CHARLOTTE, N.C. — As WCNC Charlotte celebrates Black History Month we are exploring the racial wealth gap.
It’s virtually impossible to talk about the issue in Charlotte without talking about Hugh McColl. The 85-year-old retired banker spent 41 years turning Bank of America into a global behemoth — while developing Charlotte into the world-class city it is today.
“I’d say it’s a great place to raise a family,” McColl explained. “I’d say the same things somebody said to me 61 years ago, but the issue for us today is it’s not a great place for everybody to raise a family, so that’s what we’re dealing with.”
A 2014 Harvard U-C Berkeley Economic Mobility Study examining the 50 largest metros in the US ranked Charlotte last — because a Charlotte-born child raised in poverty is more likely to remain poor than children in the other 49 cities highlighted in the study.
According to the US Census Bureau, children of color make up most of the children living in poverty within Charlotte. They are statistics bruising to the legacy McColl wants to leave the city.
“It’s not a challenge to build new buildings and put in a railroad. We’ll do all of that. The real issue is how we bring everybody to the party and to the table.”
At no time was the challenge more evident than September 2016. That’s when protests and riots erupted in uptown Charlotte, following the officer-involved shooting death of Keith Lamont Scott — a Black man. McColl learned about the unrest while he was out-of-town on business in Arkansas.
“My first reaction was shock,” He remembers. “I cut on CNN and I saw this rioting going on and they said it was Charlotte, North Carolina and I thought, 'Well they’ve got us mixed up with Charleston or somewhere. This couldn’t be Charlotte.'"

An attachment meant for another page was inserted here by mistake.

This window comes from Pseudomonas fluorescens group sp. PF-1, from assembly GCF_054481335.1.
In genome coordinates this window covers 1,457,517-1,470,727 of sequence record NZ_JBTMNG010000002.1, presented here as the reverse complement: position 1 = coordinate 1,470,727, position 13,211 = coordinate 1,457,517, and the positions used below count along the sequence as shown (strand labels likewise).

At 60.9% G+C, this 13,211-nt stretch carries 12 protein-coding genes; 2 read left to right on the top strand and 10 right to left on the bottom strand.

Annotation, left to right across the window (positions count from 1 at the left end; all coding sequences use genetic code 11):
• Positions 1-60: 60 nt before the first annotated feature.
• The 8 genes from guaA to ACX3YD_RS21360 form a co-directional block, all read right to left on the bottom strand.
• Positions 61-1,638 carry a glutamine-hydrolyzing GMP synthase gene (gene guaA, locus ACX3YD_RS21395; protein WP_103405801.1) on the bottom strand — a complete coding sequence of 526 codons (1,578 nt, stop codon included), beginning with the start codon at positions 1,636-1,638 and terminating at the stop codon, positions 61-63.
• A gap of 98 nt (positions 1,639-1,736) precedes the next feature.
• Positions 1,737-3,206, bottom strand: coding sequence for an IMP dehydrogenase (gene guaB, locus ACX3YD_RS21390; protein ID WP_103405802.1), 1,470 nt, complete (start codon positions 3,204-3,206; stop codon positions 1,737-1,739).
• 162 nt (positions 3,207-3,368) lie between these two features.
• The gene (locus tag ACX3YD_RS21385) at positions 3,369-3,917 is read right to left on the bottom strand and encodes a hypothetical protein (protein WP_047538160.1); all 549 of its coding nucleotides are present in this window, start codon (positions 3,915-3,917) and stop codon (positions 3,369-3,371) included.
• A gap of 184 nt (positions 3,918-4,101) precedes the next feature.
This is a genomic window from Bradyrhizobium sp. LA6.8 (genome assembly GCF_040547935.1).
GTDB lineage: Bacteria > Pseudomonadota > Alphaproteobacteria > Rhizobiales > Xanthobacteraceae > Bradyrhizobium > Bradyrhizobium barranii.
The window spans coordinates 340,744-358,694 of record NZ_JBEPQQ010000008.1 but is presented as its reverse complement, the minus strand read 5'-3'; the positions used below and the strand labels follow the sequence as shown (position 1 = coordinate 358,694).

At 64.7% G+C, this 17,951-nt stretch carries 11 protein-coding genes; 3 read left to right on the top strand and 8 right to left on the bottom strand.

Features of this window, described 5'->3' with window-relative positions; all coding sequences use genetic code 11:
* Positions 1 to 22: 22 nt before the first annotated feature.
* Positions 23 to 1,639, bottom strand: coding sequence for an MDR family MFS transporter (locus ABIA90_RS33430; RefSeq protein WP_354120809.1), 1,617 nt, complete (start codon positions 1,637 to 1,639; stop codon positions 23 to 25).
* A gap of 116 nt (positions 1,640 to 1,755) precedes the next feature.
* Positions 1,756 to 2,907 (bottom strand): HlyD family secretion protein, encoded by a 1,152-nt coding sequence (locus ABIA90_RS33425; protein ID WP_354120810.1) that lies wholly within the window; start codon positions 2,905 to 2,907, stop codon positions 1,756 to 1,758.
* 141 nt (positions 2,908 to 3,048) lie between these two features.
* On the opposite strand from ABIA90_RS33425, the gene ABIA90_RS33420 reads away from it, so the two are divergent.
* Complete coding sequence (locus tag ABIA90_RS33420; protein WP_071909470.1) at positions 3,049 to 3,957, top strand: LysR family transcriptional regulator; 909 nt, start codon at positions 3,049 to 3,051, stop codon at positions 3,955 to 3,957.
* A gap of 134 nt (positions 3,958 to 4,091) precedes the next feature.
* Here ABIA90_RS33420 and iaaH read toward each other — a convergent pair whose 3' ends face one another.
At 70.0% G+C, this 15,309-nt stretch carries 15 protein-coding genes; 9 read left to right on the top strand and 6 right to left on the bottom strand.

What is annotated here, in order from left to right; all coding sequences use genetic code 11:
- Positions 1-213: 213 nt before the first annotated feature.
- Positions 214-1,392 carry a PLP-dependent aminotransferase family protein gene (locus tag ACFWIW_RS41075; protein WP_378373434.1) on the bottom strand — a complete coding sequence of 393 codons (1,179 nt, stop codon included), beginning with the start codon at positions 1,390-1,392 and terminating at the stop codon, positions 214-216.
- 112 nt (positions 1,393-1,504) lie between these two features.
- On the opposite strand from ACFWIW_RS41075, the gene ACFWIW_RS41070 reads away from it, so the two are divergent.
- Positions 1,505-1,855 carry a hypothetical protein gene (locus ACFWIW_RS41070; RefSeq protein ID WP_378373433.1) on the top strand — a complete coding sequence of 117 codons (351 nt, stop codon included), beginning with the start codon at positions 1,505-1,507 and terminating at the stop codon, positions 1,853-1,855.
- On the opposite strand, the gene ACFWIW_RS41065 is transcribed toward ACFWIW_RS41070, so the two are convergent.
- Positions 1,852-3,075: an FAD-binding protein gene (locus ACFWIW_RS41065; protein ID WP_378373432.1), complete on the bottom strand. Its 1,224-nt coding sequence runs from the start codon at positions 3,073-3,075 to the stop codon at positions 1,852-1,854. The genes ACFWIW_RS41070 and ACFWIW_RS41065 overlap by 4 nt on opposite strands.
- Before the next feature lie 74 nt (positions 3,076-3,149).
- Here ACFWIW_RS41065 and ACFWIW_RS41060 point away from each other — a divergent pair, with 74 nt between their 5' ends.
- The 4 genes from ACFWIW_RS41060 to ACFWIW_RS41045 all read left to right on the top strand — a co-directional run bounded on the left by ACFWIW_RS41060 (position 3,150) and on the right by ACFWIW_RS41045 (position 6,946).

In the weeks after he met with several leaders involved with the protests — including Braxton Winston, whose support from McColl weighed heavily in his 2017 election to Charlotte’s City council.
“I have an opportunity to make a difference in the lives of a lot of young African-American men and women who have brains and energy and drive.”
McColl also mentors community activist, Shawn “Lucky” Corbett who owns and operates “Da Lucky Spot Barbershop”. After the protests, Corbett created the nationally recognized Cops and Barbers program, which facilitates dialogue between police and Black neighborhoods. McColl has since become Corbett’s business partner and advisor for expanding his barbershops brand with-in Walmart stores across the nation. Their initial meeting humbled McColl.
“I called him, and he was like, ‘Who are you?’ I thought how could this be possible? How can you be in business in this city and not know Hugh McColl? That was the first big thing I learned from Shawn - everybody doesn’t give a damn about me.”
In the last 5 years, McColl has invested his money and time in education, affordable housing and employment through an executive leadership council. The council is responsible for creating training programs that specifically target minorities. McColl says he consistently draws on the knowledge he’s learning from his new relationships in Charlotte’s Black community.
“I guess one of the things that I’ve learned is how privileged I really was. I’ve learned a great deal about what the average African American has to put up with daily.”
The businessman’s newly cultivated awareness is motivating his latest investment in RJ Leeper Construction — Charlotte’s best known minority construction firm. It's a first in a series of planned ventures to pump capital and brainpower into as many minority-owned businesses across Charlotte as McCcoll can muster.
“I would like my headstone to say, “He made [gave] a damn. You know, in other words, my being here mattered, and I did matter. I made something happen.”